Faced with scarce political support and incomplete funding from water agencies in California, Gov. Jerry Brown’s administration is proposing a scaled-back project to his original $17-billion proposal to build two massive tunnels under that Sacramento-San Joaquin River Delta that would make it easier to divert water from Northern to Southern California.
Instead of two 40-foot wide and 35-mile long tunnels, the Brown Administration has been negotiating with California’s water agencies on a revised one-tunnel plan that would cost slightly more than the original project.
The new proposal comes after Brown failed to win enough financial support from California’s water agencies, who Brown is asking to pay for the construction of the tunnels. Earlier in October, the Metropolitan Water District of Southern California committed more than $4 billion — a quarter of the total project costs — to the Delta tunnels. However, it hasn’t been enough. When farmers of the Westlands Water District refused to commit, a multibillion-dollar hole in funding was left.
In negotiations over a one-tunnel proposal, nearly all of funds the state needs have been committed by California’s water agencies. “You need about $10 billion to get to the single-barrel approach,” said Jeff Kightlinger, CEO of the Metropolitan Water District of Southern California. “I think we’re pretty close to having that.”
The Department of Water Resources and the water agencies are still negotiating and the one-tunnel solution isn’t guaranteed. There are hopes negotiations will conclude in the next few weeks. It’s possible the project could be built in two phases, where a second tunnel is an option but with no timetable for construction.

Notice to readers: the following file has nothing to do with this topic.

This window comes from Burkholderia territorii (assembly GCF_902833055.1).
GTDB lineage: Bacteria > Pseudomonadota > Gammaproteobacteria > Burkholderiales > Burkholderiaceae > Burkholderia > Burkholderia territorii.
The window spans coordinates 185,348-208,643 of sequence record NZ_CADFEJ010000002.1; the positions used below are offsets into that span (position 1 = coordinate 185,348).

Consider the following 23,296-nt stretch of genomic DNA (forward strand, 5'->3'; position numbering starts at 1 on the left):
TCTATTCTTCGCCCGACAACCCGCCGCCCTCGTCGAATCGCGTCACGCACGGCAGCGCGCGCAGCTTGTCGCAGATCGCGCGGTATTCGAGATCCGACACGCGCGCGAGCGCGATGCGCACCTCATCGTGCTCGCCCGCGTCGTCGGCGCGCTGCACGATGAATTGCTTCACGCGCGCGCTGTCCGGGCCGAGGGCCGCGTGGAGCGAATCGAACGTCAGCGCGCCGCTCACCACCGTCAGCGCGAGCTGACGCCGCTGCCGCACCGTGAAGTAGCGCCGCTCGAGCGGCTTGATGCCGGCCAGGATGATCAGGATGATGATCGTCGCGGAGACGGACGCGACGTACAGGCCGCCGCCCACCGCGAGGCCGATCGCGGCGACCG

Opponents of the Delta tunnels believe a single-tunnel project still creates risk for wildlife and the Delta ecosystem. “The problem with a somewhat smaller version is that it still lacks all the safeguards required to ensure that it will not destroy the environment and economy of the Bay Delta estuary,” said Jonas Minton, a senior water analyst with the Planning and Conservation League.
Environmental groups say a single-tunnel project is very different than the one that was originally planned and should require a fresh set of environmental reviews and other regulatory permits, which could mean months of costly delays. It would also include a restart on water-right hearings that are currently underway and have been for the last two years.
A lengthy Delta tunnels hearing has been delayed for two weeks as state officials consider claims of illegal meetings between tunnel proponents and the agency that is supposed to judge the project. The hearing could culminate with the water board approving one of the permits that the Department of Water Resources needs to build the tunnels.
A one-tunnel project could result in less parcels being needed. What form the delta tunnel project will ultimately take, if at all, is still unknown. We will keep following this project as it may impact homeowners and businesses. If you think your property or business may be taken for the WaterFix project or any other project, you can learn more about your options by giving us a call at (866) EM-DOMAIN.